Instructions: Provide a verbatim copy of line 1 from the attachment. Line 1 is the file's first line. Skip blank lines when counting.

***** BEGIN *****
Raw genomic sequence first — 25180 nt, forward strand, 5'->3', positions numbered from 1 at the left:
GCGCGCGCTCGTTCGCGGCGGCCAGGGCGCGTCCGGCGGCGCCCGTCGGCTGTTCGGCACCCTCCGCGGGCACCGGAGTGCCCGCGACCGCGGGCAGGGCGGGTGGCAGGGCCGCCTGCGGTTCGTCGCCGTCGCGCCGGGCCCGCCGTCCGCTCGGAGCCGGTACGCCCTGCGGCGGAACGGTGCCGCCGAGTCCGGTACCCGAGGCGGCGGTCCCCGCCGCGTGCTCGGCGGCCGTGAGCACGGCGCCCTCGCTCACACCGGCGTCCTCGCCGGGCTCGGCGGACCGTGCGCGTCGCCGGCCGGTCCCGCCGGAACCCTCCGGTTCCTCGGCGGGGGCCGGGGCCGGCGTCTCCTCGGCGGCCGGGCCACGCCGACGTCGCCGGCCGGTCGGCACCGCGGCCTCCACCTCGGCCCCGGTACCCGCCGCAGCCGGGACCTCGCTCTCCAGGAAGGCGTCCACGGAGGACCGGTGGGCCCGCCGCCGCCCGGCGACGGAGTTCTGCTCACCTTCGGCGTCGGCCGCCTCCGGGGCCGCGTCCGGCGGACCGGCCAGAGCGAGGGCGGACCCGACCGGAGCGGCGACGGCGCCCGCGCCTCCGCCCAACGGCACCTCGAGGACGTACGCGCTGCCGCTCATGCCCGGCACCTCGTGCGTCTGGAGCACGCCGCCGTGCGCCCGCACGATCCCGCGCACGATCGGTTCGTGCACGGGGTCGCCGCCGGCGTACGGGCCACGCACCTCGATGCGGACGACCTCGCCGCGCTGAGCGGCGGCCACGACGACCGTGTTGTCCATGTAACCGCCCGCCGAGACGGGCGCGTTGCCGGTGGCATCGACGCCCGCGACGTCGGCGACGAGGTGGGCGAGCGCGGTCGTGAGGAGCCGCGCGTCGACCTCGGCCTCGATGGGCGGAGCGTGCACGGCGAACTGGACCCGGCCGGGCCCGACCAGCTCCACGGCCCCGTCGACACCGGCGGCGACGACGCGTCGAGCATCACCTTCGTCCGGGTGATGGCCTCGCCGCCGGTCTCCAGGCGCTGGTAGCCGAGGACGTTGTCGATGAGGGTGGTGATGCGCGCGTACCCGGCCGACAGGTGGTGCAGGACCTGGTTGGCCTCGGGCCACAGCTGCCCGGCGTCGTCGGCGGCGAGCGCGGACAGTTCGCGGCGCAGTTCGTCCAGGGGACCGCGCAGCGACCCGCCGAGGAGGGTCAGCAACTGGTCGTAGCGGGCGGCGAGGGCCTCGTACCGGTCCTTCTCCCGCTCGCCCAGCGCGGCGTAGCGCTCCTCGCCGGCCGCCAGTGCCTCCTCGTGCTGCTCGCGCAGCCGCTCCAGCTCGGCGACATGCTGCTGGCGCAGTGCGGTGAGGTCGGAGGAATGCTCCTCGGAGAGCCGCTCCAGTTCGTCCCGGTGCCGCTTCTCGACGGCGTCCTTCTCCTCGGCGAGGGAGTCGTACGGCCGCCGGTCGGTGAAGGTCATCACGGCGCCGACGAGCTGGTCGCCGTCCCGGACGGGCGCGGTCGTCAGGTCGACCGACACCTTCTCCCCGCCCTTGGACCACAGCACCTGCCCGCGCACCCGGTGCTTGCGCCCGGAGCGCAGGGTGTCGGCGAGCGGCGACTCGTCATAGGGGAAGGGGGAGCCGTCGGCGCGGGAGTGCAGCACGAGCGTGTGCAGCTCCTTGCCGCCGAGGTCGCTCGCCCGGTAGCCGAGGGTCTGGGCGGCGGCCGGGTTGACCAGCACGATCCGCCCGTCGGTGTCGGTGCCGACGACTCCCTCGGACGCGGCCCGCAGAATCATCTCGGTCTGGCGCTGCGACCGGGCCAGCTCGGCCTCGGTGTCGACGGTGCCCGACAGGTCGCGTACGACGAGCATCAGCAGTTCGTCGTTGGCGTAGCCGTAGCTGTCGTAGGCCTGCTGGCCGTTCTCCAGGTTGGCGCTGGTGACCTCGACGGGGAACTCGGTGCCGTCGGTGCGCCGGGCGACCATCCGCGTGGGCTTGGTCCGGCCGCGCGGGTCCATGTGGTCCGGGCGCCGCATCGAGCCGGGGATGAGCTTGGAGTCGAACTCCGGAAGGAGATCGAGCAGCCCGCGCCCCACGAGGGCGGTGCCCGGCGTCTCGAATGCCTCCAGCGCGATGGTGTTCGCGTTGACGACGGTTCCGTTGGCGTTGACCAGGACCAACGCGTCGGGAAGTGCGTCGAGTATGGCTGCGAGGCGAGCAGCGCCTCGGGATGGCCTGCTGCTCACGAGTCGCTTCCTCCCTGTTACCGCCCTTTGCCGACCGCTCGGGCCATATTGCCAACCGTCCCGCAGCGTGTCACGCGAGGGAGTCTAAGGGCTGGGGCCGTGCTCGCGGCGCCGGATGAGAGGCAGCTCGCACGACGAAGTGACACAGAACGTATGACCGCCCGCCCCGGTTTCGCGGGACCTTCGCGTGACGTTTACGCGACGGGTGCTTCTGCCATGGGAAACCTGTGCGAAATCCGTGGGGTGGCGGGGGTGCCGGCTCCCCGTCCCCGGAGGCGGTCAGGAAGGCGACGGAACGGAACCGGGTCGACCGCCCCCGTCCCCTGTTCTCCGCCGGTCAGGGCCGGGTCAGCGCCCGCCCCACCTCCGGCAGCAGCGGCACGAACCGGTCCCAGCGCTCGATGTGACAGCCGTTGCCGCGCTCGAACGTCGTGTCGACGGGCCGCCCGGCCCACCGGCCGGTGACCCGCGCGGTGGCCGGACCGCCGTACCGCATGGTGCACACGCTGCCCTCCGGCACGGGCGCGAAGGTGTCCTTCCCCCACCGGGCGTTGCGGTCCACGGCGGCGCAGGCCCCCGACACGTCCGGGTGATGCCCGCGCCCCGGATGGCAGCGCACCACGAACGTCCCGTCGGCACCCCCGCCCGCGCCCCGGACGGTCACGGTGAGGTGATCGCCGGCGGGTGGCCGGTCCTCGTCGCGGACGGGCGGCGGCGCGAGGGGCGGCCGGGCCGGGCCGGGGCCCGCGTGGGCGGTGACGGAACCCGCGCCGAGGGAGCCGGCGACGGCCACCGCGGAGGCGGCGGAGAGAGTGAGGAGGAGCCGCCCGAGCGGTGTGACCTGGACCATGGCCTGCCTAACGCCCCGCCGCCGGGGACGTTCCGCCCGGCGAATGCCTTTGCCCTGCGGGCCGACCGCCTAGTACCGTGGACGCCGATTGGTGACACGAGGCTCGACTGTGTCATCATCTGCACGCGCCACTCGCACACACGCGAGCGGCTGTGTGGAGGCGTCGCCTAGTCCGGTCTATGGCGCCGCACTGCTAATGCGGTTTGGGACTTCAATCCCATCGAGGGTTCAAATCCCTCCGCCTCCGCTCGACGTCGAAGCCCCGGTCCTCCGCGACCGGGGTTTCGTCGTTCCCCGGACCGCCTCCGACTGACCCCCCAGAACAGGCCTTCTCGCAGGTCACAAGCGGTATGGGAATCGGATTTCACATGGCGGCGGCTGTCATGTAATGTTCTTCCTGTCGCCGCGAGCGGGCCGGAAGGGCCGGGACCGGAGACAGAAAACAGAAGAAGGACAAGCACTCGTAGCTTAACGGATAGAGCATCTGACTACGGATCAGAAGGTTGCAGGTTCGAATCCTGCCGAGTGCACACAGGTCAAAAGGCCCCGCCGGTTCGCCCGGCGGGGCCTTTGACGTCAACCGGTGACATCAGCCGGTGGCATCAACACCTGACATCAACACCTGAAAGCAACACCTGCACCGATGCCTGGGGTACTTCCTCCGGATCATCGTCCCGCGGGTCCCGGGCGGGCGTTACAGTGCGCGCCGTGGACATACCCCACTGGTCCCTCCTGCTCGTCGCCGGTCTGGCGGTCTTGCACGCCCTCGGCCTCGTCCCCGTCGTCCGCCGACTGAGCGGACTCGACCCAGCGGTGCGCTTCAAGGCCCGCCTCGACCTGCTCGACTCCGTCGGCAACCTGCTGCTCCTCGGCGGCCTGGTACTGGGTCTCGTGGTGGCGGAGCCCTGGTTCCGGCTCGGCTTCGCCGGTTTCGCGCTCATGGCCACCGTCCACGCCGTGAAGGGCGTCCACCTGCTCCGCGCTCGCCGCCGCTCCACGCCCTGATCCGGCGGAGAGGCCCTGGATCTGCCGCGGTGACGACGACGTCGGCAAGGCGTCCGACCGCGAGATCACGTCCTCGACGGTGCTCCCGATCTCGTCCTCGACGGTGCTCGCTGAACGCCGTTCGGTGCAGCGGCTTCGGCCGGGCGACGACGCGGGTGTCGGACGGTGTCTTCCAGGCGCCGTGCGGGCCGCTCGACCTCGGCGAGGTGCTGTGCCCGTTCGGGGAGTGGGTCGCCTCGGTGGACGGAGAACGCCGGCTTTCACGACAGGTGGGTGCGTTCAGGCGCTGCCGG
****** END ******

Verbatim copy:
Raw genomic sequence first — 25180 nt, forward strand, 5'->3', positions numbered from 1 at the left: